Dimer: Definition & Formation

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  • 0:00 What Are Dimers?
  • 1:30 Dimer Formation
  • 3:51 Types of Dimers
  • 5:00 Lesson Summary
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Lesson Transcript
Instructor: Danielle Reid

Danielle has taught middle school science and has a doctorate degree in Environmental Health

In this lesson, we'll cover the formation of different types of dimers. You'll learn how to recognize a variety of dimers and the useful functions they perform for us. Test your knowledge afterward with a short quiz.

What Are Dimers?

Did you know that dimers are found in many substances from sugars to chemicals and proteins? How about we learn about these compounds to understand why they're so popular?

Dimers are oligomers composed of two monomers that are similar in structure and joined by a chemical bond. A great analogy is to think of dimers as a city that has a bridge connecting two small towns together. I know, you may be wondering, olio-who? Oligomers are molecular complexes made of little units called monomers. Just think of a molecular complex as a big chemical glob that has a bunch of parts to it. A great example of a type of oligomer is hemoglobin which is found in red blood cells in our blood. As you can see, hemoglobin has four monomers linked to make one huge glob, or oligomer.

Diagram 1: Oligomer Structure of Hemoglobin
hemoglobin

Depending on how many monomers you have in one oligomer, the name of the structure will change. So three monomers linked would be an oligomer named trimer. Four monomers linked together would be an oligomer named tetramer. But wait, what is a monomer? A monomer is a molecule that loves to bind chemically with other molecules. Think of a monomer as a small tough guy that loves to network and build a web of friends. If we put all of this together, a dimer is a type of oligomer. But monomers are the building blocks for dimers and all oligomers.

Dimer Formation

Think back to our first example. Would hemoglobin be called a dimer? Let's explore the structure of dimers and then go back to answering that question. As we learned earlier, dimers contain monomers linked together. To break this down further, take a look at the word dimer. The prefix 'di-' means two. The suffix '-mer' means parts. Thus a dimer would be two parts. In this case those parts are monomers. Here you see black blocks symbolizing the link to be formed between both monomer units.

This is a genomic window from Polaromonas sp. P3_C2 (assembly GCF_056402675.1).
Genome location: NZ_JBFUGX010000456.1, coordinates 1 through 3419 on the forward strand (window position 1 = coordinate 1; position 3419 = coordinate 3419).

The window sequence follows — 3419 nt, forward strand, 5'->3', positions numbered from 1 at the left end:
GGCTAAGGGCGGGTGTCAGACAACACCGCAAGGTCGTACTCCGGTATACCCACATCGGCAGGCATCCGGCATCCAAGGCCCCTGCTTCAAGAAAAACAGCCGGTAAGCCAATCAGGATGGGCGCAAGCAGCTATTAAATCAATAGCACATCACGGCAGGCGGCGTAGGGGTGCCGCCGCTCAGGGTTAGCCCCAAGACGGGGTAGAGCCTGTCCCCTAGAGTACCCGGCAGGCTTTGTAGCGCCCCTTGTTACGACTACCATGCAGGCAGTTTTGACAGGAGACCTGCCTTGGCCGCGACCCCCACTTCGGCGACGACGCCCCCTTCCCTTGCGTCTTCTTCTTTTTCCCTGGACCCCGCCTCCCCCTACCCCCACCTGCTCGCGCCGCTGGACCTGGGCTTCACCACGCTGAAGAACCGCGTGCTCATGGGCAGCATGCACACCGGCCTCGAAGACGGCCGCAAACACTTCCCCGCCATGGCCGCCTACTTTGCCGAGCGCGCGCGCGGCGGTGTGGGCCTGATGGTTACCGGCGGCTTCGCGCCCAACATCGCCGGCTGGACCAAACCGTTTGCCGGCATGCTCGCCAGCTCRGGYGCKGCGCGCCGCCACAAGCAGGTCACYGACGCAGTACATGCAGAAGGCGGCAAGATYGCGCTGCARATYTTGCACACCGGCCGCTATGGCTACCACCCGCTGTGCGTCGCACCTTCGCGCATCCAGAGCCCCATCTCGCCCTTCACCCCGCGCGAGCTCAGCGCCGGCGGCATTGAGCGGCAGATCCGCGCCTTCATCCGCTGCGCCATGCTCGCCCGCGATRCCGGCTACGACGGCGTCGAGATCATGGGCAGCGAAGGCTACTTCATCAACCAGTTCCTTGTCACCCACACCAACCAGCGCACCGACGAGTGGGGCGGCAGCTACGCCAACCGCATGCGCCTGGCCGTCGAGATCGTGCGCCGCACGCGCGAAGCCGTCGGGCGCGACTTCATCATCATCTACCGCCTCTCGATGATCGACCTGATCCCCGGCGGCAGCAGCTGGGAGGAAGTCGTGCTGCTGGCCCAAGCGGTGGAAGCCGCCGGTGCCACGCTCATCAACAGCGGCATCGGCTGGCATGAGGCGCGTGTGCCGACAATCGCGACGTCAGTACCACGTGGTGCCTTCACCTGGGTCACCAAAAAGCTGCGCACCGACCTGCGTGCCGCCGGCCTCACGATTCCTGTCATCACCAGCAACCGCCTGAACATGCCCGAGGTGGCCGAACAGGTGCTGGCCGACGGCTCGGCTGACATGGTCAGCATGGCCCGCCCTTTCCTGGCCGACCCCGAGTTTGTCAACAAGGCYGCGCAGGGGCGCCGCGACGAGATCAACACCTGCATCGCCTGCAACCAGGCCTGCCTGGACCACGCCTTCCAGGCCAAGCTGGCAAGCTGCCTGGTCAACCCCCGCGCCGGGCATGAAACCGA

Diagram 3: Simple Mechanism of How a Dimer Is Formed
dimer

This link is called a bond. For dimers, this bond can be strong or weak. It can also be classified into two categories: non-covalent or covalent. Non-covalent dimers, as the name suggests, use non-covalent bonds to link monomers together. A non-covalent bond is any chemical bond that does not involve sharing of electrons. These bonds form when molecules want to link up but don't want to share their electrons to do so. For dimers, a great example of a non-covalent dimer is a hydrogen bond. Here's an example of a non-covalent dimer using hydrogen bonding. The individual monomer subunits linked together are circled.

Diagram 4: Chemical Structure of Acetic Acid Cyclic Dimer
cyclic dimer

Covalent dimers are the exact opposite. These are dimers that use covalent bonds to link monomers together. A covalent bond involves the sharing of electrons. These molecules are happy to share electrons with one another in order to link up. A great example of a covalent dimer is a diatomic gas. Think of hydrogen gas, nitrogen gas, and oxygen gas. Hydrogen, nitrogen, and oxygen atoms love sharing electrons to form a covalent bond and make a diatomic molecule.

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